The Voice Squad: Ireland making big noise in world of sound

Leading voice tech expert says Irish playing big role in developing solutions

SoundHound’s Katie McMahon: ‘Ireland has some real rock stars in voice.’

SoundHound’s Katie McMahon: ‘Ireland has some real rock stars in voice.’

 

Ireland is home to some of the leading players in the voice tech space, one of the industry’s best known representatives has said.

Speaking to The Irish Times ahead of a visit here for the ConverCon conference in Dublin next week, Katie McMahon, general manager and vice president of SoundHound, said she had been seriously impressed by the level of talent in the country.

“Ireland has some real rock stars in voice,” she said, namechecking Dr Patricia Scalon, founder and chief executive of Soapbox Labs, as well as Dublin-based start-up Voysis.

Soapbox is an Irish company that uses artificial intelligence and deep learning to develop cloud-based speech recognition solutions specifically for young children, while Voysis is a start-up that has developed a voice recognition platform driven by natural language instructions and search capabilities for third-party enterprises.

Adopted

SoundHound may be best known as a rival platform to music recognition app Shazam, but in recent years the company has become a recognised leader in voice through its Houndify platform. The company’s technology has been adopted by a number of well-known brands, proving particularly popular with car manufacturers such as Mercedes-Benz, Peugeot, Hyundai, Kia and Opel.

According to Ms McMahon, the benefit of Houndify is that it provides companies with a ready-made voice solution, making it easy to roll it out to just about any device.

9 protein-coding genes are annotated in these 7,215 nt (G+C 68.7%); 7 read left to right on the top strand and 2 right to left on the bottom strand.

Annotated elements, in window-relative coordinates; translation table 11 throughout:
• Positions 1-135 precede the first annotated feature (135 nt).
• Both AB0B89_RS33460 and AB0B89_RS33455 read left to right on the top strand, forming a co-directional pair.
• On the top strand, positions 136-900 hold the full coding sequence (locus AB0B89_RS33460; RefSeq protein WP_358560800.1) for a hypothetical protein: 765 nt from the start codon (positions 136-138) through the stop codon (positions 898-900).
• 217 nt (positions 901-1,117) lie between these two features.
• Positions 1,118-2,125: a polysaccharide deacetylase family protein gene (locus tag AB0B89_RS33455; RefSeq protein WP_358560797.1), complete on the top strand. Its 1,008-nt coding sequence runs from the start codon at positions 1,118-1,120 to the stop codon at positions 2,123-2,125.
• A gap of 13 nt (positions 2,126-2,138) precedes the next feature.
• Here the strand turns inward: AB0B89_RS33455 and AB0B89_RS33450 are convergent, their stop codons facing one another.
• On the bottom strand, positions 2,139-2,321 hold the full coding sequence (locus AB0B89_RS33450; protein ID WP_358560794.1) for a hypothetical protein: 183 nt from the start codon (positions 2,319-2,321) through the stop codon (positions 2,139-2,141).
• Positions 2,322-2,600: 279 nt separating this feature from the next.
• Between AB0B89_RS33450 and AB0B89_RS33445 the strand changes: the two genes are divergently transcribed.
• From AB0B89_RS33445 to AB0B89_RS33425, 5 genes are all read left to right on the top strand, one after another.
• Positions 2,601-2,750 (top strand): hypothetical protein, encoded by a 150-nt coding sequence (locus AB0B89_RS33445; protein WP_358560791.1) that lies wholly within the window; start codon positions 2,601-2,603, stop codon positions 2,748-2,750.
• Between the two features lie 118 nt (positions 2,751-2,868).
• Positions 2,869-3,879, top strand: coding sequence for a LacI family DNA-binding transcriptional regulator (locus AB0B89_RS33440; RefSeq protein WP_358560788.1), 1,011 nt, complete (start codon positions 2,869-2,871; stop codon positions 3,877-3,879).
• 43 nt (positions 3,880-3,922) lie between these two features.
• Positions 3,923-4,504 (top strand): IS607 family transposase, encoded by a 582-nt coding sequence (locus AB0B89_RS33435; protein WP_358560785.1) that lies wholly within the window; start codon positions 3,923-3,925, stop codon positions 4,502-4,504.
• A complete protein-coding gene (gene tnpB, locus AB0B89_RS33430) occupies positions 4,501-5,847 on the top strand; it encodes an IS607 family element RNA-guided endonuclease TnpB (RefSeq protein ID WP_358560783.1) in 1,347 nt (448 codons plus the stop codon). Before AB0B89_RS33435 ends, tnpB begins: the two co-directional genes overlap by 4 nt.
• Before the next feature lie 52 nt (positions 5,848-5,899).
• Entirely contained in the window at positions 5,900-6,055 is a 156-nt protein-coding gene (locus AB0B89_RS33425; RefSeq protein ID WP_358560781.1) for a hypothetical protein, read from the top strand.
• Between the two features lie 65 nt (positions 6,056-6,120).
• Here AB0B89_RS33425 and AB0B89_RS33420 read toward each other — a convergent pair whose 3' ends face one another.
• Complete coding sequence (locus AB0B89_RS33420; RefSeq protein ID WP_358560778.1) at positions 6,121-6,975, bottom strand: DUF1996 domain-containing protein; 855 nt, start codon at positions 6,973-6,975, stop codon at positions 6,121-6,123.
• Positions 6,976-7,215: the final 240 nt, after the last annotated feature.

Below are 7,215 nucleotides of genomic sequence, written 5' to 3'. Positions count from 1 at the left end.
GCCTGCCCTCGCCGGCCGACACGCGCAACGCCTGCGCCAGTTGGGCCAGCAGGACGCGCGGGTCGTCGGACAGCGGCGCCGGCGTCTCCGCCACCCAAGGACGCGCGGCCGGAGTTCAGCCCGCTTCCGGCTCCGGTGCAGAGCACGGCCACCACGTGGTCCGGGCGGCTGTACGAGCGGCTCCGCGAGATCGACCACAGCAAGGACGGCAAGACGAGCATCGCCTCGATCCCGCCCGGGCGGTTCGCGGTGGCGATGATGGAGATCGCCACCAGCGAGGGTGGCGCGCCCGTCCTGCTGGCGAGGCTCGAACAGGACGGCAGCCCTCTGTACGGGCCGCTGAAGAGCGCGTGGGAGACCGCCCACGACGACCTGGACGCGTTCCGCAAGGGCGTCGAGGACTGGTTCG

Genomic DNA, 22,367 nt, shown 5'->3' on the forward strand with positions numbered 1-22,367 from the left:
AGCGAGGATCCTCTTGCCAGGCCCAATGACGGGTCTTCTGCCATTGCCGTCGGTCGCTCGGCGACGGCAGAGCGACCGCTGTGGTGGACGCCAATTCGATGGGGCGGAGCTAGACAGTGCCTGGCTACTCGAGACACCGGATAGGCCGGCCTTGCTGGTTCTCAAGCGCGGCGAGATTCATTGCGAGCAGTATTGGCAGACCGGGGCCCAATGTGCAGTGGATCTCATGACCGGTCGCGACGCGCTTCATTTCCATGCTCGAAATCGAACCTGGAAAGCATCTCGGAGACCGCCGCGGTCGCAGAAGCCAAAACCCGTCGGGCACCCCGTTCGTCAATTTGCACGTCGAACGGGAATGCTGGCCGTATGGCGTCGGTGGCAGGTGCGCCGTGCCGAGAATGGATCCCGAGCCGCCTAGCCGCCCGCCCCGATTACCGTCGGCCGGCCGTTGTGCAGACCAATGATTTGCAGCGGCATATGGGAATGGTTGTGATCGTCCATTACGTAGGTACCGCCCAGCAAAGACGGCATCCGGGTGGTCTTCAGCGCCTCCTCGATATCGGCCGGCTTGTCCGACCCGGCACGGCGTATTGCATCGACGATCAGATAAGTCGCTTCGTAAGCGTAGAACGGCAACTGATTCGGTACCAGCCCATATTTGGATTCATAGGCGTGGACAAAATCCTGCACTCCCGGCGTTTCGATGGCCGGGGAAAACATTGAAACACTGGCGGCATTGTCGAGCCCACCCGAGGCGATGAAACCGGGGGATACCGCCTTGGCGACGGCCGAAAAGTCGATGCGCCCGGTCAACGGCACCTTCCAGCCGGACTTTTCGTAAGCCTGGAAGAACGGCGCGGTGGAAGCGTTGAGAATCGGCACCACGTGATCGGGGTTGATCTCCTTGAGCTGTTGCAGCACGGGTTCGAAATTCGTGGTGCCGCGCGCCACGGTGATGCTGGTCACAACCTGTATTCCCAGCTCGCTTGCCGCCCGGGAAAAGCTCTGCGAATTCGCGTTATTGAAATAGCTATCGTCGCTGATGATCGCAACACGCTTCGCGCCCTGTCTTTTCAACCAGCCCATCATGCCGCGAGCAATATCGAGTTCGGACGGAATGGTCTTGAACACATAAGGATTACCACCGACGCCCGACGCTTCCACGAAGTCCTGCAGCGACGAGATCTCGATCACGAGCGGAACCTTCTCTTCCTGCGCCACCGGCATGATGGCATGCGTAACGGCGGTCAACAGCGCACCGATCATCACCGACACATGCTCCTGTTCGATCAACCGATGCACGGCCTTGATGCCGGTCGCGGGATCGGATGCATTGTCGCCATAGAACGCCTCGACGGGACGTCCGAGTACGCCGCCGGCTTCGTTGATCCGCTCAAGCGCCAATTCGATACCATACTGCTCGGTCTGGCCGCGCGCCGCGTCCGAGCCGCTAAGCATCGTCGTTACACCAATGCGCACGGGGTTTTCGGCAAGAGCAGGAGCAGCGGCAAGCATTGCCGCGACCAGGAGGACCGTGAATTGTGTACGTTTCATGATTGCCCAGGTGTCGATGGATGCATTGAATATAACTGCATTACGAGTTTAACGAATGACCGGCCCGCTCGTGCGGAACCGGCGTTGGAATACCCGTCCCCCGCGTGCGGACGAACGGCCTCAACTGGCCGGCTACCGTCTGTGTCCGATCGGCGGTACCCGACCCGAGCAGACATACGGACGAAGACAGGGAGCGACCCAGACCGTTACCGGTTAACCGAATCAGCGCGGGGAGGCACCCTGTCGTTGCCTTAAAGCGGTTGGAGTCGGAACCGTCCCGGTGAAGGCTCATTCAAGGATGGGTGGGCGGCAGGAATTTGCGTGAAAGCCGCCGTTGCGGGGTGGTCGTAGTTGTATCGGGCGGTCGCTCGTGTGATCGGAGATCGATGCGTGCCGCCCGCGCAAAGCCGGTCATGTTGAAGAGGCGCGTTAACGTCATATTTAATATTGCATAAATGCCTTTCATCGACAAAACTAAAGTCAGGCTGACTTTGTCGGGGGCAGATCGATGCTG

“Powered by Houndify offers all the tools for any partner in any vertical to add voice to their product or service, be that a car, a piece of hardware, or a mobile app for example, without having to spend years discovering and building their own platform.

Ms McMahon said what differentiates SoundHound’s technology from that of rivals is that it is more context-aware.

“Rather than just asking what Italian restaurants are open nearby, you can also find out which ones of those have outdoor seating,” she said by way of example.

“These tools are accessible to brands without them having to feel tied to one of the major internet companies’ platforms,” Ms McMahon added.

While music recognition may have made SoundHound’s name, Ms McMahon said the company founders actually started off focusing on voice initially when they founded the company in 2005 but were way ahead of their time.

SoundHound last year announced a $100 million fundraise with backers including Tencent, Hyundai, Orange and Daimler as it looks to ensure its technology becomes the option of choice ahead of the likes of Amazon’s Alexa, Google Assistant and Microsoft’s Cortana.

“The reason SoundHound is a very formidable player in this space is because we are bringing our tools to partners and letting them carry it forward,” said Ms McMahon.

ConverCon, the world’s first conference dedicated to the opportunities and challenges arising from the move to conversational interfaces, takes place in Dublin on Thursday, October 17th. Other speakers include Voicebot.ai founder and chief executive Bret Kinsella.